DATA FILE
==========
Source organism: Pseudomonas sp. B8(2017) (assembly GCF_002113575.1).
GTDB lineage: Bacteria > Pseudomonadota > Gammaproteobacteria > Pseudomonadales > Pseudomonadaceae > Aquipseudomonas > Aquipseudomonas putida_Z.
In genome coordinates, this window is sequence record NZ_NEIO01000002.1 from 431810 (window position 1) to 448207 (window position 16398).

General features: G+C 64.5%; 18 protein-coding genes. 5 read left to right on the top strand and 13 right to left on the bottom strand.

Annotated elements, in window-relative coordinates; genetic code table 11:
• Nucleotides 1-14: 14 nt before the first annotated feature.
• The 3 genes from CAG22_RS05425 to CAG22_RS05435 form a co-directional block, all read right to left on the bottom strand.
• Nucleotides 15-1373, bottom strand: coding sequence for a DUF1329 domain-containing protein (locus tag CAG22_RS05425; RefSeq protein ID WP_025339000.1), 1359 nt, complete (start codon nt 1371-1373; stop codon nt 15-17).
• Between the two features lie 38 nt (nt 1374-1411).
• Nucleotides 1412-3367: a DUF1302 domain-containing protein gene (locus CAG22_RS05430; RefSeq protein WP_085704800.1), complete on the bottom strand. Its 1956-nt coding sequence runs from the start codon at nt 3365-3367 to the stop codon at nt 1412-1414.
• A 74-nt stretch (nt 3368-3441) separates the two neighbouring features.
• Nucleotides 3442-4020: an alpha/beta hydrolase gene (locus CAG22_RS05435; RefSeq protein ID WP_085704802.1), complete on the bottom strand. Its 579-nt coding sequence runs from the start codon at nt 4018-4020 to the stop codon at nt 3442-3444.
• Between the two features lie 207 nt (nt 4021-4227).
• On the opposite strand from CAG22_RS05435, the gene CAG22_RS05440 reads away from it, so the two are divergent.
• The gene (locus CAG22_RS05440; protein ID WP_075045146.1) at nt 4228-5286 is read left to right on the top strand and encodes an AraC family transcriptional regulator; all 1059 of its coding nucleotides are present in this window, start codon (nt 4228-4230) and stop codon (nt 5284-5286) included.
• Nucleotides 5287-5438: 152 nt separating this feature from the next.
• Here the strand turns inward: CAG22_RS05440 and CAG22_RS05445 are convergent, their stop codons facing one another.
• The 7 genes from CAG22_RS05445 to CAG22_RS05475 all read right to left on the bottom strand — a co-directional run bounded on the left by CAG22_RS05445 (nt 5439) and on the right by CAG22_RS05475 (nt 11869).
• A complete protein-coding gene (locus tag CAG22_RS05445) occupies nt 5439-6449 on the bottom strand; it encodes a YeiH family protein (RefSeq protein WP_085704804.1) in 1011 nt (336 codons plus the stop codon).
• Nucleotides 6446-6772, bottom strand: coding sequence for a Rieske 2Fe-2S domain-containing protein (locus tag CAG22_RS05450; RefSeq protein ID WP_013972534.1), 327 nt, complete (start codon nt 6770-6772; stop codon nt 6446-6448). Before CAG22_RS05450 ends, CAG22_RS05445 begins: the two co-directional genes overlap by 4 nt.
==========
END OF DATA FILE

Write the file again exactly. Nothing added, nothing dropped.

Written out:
Source organism: Pseudomonas sp. B8(2017) (assembly GCF_002113575.1).
GTDB lineage: Bacteria > Pseudomonadota > Gammaproteobacteria > Pseudomonadales > Pseudomonadaceae > Aquipseudomonas > Aquipseudomonas putida_Z.
In genome coordinates, this window is sequence record NZ_NEIO01000002.1 from 431810 (window position 1) to 448207 (window position 16398).

General features: G+C 64.5%; 18 protein-coding genes. 5 read left to right on the top strand and 13 right to left on the bottom strand.

Annotated elements, in window-relative coordinates; genetic code table 11:
• Nucleotides 1-14: 14 nt before the first annotated feature.
• The 3 genes from CAG22_RS05425 to CAG22_RS05435 form a co-directional block, all read right to left on the bottom strand.
• Nucleotides 15-1373, bottom strand: coding sequence for a DUF1329 domain-containing protein (locus tag CAG22_RS05425; RefSeq protein ID WP_025339000.1), 1359 nt, complete (start codon nt 1371-1373; stop codon nt 15-17).
• Between the two features lie 38 nt (nt 1374-1411).
• Nucleotides 1412-3367: a DUF1302 domain-containing protein gene (locus CAG22_RS05430; RefSeq protein WP_085704800.1), complete on the bottom strand. Its 1956-nt coding sequence runs from the start codon at nt 3365-3367 to the stop codon at nt 1412-1414.
• A 74-nt stretch (nt 3368-3441) separates the two neighbouring features.
• Nucleotides 3442-4020: an alpha/beta hydrolase gene (locus CAG22_RS05435; RefSeq protein ID WP_085704802.1), complete on the bottom strand. Its 579-nt coding sequence runs from the start codon at nt 4018-4020 to the stop codon at nt 3442-3444.
• Between the two features lie 207 nt (nt 4021-4227).
• On the opposite strand from CAG22_RS05435, the gene CAG22_RS05440 reads away from it, so the two are divergent.
• The gene (locus CAG22_RS05440; protein ID WP_075045146.1) at nt 4228-5286 is read left to right on the top strand and encodes an AraC family transcriptional regulator; all 1059 of its coding nucleotides are present in this window, start codon (nt 4228-4230) and stop codon (nt 5284-5286) included.
• Nucleotides 5287-5438: 152 nt separating this feature from the next.
• Here the strand turns inward: CAG22_RS05440 and CAG22_RS05445 are convergent, their stop codons facing one another.
• The 7 genes from CAG22_RS05445 to CAG22_RS05475 all read right to left on the bottom strand — a co-directional run bounded on the left by CAG22_RS05445 (nt 5439) and on the right by CAG22_RS05475 (nt 11869).
• A complete protein-coding gene (locus tag CAG22_RS05445) occupies nt 5439-6449 on the bottom strand; it encodes a YeiH family protein (RefSeq protein WP_085704804.1) in 1011 nt (336 codons plus the stop codon).
• Nucleotides 6446-6772, bottom strand: coding sequence for a Rieske 2Fe-2S domain-containing protein (locus tag CAG22_RS05450; RefSeq protein ID WP_013972534.1), 327 nt, complete (start codon nt 6770-6772; stop codon nt 6446-6448). Before CAG22_RS05450 ends, CAG22_RS05445 begins: the two co-directional genes overlap by 4 nt.